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Natural potholes called water pockets collect precious rainwater

Natural potholes called water pockets collect precious rainwater

A pair of water pockets, or natural stone catchments, at Molino Canyon Vista in the Catalina Mountains northeast of Tucson.

You might not be familiar with water pockets, but these natural potholes in flat expanses of rock in desert country collect rainwater and often hold it long after streams have stopped flowing.

Water pockets can be a vital source of water for wildlife — and they have even helped human desert travelers survive when their water supplies run out.

One place to see these stone catchments near Tucson is on flat slabs of rock at Molino Canyon Vista. It’s at the 4.3-mile point on the Catalina Highway northeast of the city.

You’ll also find lots of water pockets at Canyon de Chelly National Monument in Northeastern Arizona, Organ Pipe Cactus National Monument west of Tucson and elsewhere on public lands.

Water pockets, also known as tanks or tinajas,help wildlife and, occasionally, a thirsty human.


The Utah Geological Survey, noting that water pockets are plentiful in Southern Utah as well as Arizona and other parts of the Southwest, offers a sort of online primer on the topic. It notes that potholes, or water pockets:

  • Are depressions eroded in bedrock that are also known as tanks or tinajas.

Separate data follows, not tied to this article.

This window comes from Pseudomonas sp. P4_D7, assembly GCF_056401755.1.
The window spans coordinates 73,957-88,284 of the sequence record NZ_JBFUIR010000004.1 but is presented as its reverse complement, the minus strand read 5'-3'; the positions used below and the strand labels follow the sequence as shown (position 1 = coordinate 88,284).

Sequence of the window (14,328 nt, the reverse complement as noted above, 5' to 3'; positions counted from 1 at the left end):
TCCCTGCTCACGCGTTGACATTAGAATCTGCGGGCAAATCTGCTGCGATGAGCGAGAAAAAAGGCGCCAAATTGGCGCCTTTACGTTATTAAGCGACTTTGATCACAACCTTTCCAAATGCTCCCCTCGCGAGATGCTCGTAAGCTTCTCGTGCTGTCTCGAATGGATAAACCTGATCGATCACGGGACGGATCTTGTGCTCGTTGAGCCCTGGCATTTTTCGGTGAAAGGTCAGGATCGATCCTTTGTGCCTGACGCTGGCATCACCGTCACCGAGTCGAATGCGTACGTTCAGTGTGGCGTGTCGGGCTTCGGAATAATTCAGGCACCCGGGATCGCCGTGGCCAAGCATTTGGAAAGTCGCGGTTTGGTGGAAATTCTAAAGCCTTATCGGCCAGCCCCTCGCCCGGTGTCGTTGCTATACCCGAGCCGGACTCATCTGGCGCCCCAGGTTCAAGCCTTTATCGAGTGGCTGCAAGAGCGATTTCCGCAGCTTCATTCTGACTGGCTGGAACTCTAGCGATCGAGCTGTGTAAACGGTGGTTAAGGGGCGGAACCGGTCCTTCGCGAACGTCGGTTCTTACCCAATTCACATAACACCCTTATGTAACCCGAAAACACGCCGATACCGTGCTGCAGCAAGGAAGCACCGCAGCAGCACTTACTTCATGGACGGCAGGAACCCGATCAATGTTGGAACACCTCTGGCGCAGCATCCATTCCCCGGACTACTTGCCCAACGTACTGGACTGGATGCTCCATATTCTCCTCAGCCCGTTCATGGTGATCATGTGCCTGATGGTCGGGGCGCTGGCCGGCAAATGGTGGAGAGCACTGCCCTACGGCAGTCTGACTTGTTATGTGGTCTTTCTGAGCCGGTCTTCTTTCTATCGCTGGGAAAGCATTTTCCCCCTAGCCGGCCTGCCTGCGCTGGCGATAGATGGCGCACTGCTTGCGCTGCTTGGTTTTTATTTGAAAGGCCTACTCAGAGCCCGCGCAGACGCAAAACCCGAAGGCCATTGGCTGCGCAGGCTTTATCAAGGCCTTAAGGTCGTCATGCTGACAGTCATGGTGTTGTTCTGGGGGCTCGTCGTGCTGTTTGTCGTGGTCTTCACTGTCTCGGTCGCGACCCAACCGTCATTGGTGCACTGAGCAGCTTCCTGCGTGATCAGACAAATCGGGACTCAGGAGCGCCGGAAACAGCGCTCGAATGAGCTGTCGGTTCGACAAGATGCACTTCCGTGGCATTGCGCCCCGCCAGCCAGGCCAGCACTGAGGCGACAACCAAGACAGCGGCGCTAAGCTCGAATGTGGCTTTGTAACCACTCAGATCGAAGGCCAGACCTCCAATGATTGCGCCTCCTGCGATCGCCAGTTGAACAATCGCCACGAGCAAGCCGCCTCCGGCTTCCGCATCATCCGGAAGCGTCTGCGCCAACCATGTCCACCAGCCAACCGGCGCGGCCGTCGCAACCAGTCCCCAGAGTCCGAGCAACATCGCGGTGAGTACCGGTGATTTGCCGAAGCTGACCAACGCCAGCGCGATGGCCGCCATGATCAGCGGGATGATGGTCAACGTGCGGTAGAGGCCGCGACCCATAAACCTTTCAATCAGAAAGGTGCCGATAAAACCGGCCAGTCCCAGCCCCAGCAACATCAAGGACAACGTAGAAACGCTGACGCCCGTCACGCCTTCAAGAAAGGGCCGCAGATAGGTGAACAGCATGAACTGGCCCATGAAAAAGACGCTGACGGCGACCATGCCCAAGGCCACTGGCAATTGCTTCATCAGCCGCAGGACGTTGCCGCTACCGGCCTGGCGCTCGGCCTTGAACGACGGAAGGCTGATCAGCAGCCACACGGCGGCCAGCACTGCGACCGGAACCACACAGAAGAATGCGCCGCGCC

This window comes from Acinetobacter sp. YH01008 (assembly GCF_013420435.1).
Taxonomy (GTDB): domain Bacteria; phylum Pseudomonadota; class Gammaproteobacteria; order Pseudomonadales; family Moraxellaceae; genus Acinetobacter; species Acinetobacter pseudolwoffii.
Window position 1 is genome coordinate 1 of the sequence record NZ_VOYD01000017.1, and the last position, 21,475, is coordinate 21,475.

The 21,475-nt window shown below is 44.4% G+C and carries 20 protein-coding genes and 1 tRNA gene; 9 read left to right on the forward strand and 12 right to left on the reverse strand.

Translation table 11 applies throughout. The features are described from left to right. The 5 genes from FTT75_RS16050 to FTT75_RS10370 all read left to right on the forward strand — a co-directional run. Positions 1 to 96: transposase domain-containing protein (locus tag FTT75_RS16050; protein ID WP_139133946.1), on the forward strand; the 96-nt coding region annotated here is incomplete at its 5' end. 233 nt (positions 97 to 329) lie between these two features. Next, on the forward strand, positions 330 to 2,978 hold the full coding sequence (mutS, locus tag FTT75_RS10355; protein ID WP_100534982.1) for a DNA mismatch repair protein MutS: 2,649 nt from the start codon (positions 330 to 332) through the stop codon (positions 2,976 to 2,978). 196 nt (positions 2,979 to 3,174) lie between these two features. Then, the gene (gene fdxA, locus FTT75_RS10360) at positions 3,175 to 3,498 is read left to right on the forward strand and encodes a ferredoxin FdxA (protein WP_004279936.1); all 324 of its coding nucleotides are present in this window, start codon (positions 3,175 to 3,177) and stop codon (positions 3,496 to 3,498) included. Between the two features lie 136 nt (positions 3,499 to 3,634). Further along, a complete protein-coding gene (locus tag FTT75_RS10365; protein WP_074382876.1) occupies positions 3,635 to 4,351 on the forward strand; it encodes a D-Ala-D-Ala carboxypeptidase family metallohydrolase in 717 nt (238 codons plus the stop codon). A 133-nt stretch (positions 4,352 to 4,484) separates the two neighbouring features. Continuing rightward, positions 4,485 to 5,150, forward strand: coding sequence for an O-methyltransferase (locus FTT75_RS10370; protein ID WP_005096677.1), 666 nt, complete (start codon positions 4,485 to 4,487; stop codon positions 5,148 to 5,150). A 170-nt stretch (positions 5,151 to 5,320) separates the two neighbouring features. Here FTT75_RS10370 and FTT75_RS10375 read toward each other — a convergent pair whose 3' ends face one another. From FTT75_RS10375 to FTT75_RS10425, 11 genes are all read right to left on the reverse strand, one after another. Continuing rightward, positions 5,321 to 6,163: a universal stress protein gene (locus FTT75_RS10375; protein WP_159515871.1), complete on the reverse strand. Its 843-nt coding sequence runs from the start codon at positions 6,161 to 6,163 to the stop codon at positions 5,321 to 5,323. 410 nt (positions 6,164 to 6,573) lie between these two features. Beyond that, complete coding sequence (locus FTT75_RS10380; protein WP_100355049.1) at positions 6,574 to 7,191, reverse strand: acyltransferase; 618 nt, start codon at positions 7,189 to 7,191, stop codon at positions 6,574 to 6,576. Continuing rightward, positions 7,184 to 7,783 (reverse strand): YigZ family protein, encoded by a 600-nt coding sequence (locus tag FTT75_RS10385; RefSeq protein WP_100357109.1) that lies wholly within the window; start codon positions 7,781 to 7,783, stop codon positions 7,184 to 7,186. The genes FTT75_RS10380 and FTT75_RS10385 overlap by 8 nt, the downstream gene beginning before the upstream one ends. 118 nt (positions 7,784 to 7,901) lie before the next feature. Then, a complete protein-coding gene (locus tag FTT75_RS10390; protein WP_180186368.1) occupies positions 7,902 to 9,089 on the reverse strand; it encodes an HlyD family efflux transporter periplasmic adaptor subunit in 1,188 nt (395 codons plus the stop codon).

• They’re usually not a part of an active drainage but instead often form on flat or slightly-dipping expanses of bedrock.
  • They capture water directly from precipitation and act a bit like rain gauges — providing a visible record of rain accumulations.

A National Park Service website on “Pothole Ecology” notes that some forms of life benefit from water pockets.

“The little rain that does fall (in desert regions) tends to run off over the rocky surface, or gets absorbed quickly into the dry soil,” the Park Service notes. “Some of the moisture however gets trapped in the shallow depressions in the rocks. Collected in pools, this water may last perhaps only a few days, leading researchers to the name ‘ephemeral.’ This water is essential for the survival of many desert creatures.”

The agency adds that, “Although most animals use these potholes as a wayside stop in their daily journeys, some species of aquatic life make these ephemeral pools their permanent home.”

Water pocket, or stone catchment, on a slab of rock above canyon greenery.


It’s important to move cautiously and watch your footing when visiting areas with potholes in the rock.

Bedrock surfaces can be uneven and slippery, and slipping into even a shallow pothole could cause a fall or injury.

Contact reporter Doug Kreutz at or at 573-4192. On Twitter: @DouglasKreutz

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